#156 Live Within Your Means — “He is, but won’t show his true colours until he get’s his majority.”

Two chances of that — none and less than none. Even with a minority, he can still cause enormous damage. He is dangerous.
Japan slips back into recession, but Dow ready to hit 25K — NOT!

Inflation lie. Well, they’re govt., and they lie about everything else.

Pentagon Now one can see why America is crumbling, but Spending more for less. Say, aren’t those people protesting about something there?

3:40 clip “Backwardation” and the fall of banxters.

Elites Creating new wars against Muslims and Chinese?

Parkinson’s Disease Pesticides possible cause.

4:17 clip Your life according to the govt. which means we’re all screwed up.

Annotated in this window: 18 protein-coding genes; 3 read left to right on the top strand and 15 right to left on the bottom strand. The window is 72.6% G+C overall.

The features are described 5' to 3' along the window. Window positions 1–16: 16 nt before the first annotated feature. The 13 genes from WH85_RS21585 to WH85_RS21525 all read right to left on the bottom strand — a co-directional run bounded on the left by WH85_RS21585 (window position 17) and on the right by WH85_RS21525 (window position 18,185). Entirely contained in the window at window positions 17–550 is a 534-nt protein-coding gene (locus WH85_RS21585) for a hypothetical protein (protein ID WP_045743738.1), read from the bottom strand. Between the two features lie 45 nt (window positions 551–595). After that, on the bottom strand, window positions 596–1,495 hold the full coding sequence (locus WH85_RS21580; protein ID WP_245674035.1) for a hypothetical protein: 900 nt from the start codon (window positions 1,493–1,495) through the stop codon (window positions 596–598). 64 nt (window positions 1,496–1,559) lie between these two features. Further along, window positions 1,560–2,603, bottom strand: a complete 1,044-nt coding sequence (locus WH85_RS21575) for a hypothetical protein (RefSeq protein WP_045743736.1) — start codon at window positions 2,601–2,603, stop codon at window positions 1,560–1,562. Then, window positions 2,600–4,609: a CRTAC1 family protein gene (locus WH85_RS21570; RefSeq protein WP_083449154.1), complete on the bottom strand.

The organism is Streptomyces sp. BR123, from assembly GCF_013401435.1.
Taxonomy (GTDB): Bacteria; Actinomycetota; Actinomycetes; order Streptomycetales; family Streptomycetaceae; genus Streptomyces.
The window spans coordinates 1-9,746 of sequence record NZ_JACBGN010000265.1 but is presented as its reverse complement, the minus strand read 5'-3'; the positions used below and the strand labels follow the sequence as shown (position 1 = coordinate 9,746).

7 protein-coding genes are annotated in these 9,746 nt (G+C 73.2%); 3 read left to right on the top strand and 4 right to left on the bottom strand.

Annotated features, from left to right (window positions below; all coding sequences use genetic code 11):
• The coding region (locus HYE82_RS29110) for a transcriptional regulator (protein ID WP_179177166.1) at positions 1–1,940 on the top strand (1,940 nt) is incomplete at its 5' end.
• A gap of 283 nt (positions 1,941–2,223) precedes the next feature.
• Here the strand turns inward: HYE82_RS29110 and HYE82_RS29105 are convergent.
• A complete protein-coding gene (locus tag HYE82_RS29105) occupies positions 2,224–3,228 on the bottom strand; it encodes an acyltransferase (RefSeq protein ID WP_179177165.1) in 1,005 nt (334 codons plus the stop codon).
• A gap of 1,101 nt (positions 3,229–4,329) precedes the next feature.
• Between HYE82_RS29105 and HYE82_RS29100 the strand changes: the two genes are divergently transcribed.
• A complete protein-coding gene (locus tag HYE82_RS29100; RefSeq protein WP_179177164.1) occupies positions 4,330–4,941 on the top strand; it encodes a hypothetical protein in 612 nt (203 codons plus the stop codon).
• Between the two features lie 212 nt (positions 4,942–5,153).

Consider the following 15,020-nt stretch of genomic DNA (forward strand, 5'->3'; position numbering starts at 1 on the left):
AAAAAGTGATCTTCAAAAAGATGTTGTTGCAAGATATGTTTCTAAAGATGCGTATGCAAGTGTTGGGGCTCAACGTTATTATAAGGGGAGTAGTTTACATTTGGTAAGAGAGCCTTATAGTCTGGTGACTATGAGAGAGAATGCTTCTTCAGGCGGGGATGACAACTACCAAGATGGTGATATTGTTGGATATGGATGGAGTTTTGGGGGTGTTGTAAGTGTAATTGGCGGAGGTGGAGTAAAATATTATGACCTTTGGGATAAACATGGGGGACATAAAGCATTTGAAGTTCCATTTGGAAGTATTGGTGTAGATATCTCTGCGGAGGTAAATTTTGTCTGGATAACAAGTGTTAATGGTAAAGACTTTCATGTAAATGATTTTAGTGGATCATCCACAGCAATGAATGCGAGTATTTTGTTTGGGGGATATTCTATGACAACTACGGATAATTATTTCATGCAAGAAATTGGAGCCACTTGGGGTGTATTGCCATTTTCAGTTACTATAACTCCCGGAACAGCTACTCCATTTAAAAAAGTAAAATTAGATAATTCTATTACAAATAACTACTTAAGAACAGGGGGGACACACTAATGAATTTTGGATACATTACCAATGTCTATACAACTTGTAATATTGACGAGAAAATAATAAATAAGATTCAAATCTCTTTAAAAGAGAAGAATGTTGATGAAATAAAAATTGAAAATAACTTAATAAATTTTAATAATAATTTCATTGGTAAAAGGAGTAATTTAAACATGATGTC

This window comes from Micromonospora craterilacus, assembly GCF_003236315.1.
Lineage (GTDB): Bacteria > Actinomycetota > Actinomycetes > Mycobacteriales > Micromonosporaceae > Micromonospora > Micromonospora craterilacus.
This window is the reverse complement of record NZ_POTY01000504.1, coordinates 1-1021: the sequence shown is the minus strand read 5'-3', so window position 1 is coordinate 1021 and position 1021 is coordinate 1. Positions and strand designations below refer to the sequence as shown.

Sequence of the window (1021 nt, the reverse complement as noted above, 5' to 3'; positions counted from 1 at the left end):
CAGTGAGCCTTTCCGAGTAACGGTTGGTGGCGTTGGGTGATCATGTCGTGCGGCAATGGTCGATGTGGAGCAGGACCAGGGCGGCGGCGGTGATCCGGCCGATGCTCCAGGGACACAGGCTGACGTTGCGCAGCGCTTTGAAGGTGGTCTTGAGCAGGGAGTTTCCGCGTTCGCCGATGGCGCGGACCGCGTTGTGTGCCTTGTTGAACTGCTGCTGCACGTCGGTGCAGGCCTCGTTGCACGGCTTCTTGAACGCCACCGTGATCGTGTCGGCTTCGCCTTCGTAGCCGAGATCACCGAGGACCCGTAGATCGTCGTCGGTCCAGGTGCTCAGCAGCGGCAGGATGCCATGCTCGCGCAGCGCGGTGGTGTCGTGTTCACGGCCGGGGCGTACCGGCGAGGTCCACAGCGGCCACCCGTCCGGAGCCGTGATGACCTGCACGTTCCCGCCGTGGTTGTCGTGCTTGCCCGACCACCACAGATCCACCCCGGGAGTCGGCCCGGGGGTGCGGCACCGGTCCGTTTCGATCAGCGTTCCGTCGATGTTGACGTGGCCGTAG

New week, another IMF call for a new SDR. Nice chart further down.

Provocation in Iran.

Redefining Dickhead a.k.a. John Neocon Bolton.

Next Invasion? Venezuela has lots of oil, plus they don’t like wot’s-his-name.

Soros Not sure what he has to cry about; he bankrolled Obama and calls the shots in the WH.

#164 Herb on 02.15.11 at 8:34 pm

The Harper Government’s “new way of doing business” in a nutshell:

… concede nothing, explain nothing, claim exactly the opposite of what you are accused of doing. It is never not remarkable to behold.

– Aaron Wherry,

#165 yt on 02.15.11 at 8:45 pm

The big numbers we should be looking at right now are those from China. Food has gone up 10% since christmas day and 4% in the last ten days alone!!!!!